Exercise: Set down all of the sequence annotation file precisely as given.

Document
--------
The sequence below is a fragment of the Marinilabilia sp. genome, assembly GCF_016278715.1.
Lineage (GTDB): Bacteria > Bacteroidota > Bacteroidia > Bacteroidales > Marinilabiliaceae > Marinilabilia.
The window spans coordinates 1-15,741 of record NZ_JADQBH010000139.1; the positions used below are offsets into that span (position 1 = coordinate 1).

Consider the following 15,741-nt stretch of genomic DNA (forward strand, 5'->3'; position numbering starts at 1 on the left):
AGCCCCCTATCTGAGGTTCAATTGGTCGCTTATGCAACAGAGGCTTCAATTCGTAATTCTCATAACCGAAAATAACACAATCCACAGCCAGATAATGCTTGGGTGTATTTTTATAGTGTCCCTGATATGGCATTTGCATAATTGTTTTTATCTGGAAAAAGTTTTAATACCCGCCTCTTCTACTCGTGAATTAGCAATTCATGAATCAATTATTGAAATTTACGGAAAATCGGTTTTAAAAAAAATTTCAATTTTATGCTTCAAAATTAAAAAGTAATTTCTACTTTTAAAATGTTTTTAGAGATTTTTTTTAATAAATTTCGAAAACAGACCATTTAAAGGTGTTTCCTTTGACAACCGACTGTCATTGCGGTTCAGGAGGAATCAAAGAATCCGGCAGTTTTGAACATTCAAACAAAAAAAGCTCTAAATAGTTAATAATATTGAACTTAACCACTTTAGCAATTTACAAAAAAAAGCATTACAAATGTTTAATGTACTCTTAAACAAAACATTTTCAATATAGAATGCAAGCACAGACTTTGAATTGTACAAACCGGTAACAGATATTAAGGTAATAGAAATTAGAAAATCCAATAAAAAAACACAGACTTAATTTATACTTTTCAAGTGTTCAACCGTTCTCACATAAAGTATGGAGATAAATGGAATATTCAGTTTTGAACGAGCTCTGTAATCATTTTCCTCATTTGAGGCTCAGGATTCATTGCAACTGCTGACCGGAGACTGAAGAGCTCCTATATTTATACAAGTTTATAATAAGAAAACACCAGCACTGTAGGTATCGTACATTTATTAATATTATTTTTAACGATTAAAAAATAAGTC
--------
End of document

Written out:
The sequence below is a fragment of the Marinilabilia sp. genome, assembly GCF_016278715.1.
Lineage (GTDB): Bacteria > Bacteroidota > Bacteroidia > Bacteroidales > Marinilabiliaceae > Marinilabilia.
The window spans coordinates 1-15,741 of record NZ_JADQBH010000139.1; the positions used below are offsets into that span (position 1 = coordinate 1).

Consider the following 15,741-nt stretch of genomic DNA (forward strand, 5'->3'; position numbering starts at 1 on the left):
AGCCCCCTATCTGAGGTTCAATTGGTCGCTTATGCAACAGAGGCTTCAATTCGTAATTCTCATAACCGAAAATAACACAATCCACAGCCAGATAATGCTTGGGTGTATTTTTATAGTGTCCCTGATATGGCATTTGCATAATTGTTTTTATCTGGAAAAAGTTTTAATACCCGCCTCTTCTACTCGTGAATTAGCAATTCATGAATCAATTATTGAAATTTACGGAAAATCGGTTTTAAAAAAAATTTCAATTTTATGCTTCAAAATTAAAAAGTAATTTCTACTTTTAAAATGTTTTTAGAGATTTTTTTTAATAAATTTCGAAAACAGACCATTTAAAGGTGTTTCCTTTGACAACCGACTGTCATTGCGGTTCAGGAGGAATCAAAGAATCCGGCAGTTTTGAACATTCAAACAAAAAAAGCTCTAAATAGTTAATAATATTGAACTTAACCACTTTAGCAATTTACAAAAAAAAGCATTACAAATGTTTAATGTACTCTTAAACAAAACATTTTCAATATAGAATGCAAGCACAGACTTTGAATTGTACAAACCGGTAACAGATATTAAGGTAATAGAAATTAGAAAATCCAATAAAAAAACACAGACTTAATTTATACTTTTCAAGTGTTCAACCGTTCTCACATAAAGTATGGAGATAAATGGAATATTCAGTTTTGAACGAGCTCTGTAATCATTTTCCTCATTTGAGGCTCAGGATTCATTGCAACTGCTGACCGGAGACTGAAGAGCTCCTATATTTATACAAGTTTATAATAAGAAAACACCAGCACTGTAGGTATCGTACATTTATTAATATTATTTTTAACGATTAAAAAATAAGTC